- A pair of black shoes or boots – we found ours in our local thrift store for $3.
- A medium sized urn or plastic cauldron – we used our old urn.
- Spanish moss
- Metal rods or bamboo stakes
DIY Witch Legs Tutorial
Though we would have loved to find legs shaped exactly like the ones Grandin Road sells, the mannequin parts we found online only came straight with a slight bend at the knee.
But, hey, I could work with that!
When we received our box of legs, Handan tried to fit the boots on, but the shape of the foot didn’t allow for footwear. These witch legs were made for standing au naturale!
Not to be outfoxed by a pair of plastic gams, I took them downstairs and sawed off the forefoot.
They fit right into the boots.
Grandin Road’s witch legs look to have painted stockings, and that gives them a rather garish shine. Instead of painting them (which would have been way too complicated), we just bought orange and black stockings. They took all of a minute to put on, and they look more realistic.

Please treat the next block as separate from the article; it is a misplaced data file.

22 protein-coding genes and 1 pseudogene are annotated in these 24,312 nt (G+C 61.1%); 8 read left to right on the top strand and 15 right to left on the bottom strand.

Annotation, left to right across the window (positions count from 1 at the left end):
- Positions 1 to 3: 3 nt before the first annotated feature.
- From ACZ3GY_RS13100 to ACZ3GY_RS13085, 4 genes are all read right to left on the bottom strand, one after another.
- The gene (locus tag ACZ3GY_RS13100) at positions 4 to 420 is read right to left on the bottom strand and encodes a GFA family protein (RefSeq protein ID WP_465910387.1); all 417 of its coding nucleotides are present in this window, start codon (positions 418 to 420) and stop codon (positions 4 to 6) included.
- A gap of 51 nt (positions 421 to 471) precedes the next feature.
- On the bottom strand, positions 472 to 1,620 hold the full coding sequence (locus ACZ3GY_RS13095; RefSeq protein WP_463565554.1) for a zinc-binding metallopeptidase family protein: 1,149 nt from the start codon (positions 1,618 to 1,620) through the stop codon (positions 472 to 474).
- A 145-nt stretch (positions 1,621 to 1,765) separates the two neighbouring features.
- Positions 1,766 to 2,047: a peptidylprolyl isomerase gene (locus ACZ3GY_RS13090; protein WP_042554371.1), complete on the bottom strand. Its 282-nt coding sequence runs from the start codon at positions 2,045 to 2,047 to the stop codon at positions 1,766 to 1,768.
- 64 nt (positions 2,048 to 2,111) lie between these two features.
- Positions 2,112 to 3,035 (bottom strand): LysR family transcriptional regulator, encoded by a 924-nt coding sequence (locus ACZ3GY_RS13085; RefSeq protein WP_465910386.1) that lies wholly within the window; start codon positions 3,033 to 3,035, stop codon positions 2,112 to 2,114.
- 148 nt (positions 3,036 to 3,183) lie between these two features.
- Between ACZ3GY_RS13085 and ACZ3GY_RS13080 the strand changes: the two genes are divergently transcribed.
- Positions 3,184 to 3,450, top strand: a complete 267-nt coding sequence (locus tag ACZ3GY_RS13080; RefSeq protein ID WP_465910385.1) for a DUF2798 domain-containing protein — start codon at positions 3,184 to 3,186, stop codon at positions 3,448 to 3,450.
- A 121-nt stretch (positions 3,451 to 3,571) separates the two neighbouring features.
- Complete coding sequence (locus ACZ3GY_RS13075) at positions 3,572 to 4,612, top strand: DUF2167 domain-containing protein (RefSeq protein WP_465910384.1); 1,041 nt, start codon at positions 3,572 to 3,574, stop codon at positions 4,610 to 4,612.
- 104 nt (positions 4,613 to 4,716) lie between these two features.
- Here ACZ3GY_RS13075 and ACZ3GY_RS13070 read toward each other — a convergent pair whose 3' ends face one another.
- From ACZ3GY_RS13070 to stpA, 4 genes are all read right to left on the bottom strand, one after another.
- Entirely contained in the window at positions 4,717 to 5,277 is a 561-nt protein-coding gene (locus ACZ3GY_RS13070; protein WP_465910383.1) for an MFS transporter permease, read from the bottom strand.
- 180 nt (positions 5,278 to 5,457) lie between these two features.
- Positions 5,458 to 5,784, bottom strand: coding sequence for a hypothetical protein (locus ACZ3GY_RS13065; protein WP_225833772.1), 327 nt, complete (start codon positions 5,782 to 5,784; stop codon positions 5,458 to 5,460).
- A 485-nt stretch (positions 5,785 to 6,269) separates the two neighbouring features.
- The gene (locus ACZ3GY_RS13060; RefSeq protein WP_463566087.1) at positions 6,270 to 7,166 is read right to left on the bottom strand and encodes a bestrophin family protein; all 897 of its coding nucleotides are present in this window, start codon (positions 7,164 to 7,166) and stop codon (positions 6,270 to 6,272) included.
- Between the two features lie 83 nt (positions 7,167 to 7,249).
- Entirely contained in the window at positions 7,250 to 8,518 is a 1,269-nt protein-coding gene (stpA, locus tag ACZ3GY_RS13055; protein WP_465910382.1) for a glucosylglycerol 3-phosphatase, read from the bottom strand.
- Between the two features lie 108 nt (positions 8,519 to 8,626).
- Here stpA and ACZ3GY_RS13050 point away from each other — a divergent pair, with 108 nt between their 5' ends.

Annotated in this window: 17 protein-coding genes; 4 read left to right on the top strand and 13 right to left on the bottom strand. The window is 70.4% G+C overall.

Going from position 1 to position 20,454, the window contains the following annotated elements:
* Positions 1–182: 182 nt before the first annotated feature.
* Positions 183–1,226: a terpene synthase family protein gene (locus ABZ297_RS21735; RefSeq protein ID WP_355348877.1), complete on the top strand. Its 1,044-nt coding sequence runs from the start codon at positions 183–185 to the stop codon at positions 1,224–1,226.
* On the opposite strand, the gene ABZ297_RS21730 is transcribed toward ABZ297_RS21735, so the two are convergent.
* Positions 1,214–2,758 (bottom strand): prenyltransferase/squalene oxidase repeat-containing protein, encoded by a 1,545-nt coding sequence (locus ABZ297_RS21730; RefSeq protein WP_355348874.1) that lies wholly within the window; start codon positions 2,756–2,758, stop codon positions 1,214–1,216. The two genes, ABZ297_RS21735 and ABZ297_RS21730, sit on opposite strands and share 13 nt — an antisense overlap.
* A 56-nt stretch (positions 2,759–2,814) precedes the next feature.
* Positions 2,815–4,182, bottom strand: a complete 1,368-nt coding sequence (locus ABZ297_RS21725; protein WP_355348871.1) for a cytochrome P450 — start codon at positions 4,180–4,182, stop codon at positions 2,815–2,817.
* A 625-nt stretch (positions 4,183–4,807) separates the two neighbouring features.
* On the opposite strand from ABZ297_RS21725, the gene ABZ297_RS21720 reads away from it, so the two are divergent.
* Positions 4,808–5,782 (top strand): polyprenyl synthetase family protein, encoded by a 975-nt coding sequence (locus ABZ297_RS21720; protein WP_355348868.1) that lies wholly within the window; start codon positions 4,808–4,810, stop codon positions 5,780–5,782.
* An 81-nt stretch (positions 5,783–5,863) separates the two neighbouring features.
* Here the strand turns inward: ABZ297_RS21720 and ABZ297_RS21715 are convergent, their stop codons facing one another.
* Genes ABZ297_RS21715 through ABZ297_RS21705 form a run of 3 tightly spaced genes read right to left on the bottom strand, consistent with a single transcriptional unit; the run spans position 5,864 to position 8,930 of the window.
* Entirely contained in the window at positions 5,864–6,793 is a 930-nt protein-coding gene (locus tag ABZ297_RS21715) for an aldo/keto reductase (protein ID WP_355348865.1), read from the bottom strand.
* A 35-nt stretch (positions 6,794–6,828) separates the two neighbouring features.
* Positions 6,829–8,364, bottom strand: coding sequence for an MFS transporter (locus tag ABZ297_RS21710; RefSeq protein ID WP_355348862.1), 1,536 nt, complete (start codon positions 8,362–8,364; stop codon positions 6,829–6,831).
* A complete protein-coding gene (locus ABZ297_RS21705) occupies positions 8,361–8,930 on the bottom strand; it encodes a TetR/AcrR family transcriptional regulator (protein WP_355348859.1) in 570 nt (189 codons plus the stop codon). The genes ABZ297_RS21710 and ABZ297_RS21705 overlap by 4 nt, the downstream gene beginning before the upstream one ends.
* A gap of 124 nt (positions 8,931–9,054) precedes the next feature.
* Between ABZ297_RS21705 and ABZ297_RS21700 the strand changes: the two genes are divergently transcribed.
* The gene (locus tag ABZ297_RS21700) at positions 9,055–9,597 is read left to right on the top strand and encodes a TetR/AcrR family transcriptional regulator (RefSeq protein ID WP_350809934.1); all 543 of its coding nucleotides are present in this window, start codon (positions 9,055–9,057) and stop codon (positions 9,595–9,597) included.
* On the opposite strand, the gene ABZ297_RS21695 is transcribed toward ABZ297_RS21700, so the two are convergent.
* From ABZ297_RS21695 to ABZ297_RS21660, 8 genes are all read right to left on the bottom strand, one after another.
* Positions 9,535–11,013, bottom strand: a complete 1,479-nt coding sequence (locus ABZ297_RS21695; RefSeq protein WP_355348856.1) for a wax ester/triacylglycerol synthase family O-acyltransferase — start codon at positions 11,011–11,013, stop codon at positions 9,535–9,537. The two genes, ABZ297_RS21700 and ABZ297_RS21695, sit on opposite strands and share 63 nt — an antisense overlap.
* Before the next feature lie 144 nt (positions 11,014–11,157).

These legs were almost as smooth and shapely as my own!
After the stockings came the boots, and then we took the legs out to our urn.
The urn had spent the summer by the pool growing a mélange of artisanal heirloom weeds. I probably could have sold those weeds at the farmers market to unsuspecting Millennials looking for some trendy new vegetables to post on Instagram.
Instead, I pulled the pretentious produce from the urn and tossed it over the fence. Let the foxes have it!
I carried the urn to the front portico where Handan gave it a quick clean with a damp rag.
To hold the leg upright, we used some random spare metal rods we found in the basement, but anything straight and stiff will do.
Wait a minute.
Yeah, I know what you’re thinking!
But no, I’m not talking about whiskey!
I pushed the rods into the dirt. There are rocks at the bottom of this urn to give it more weight, so the rods stuck firmly in.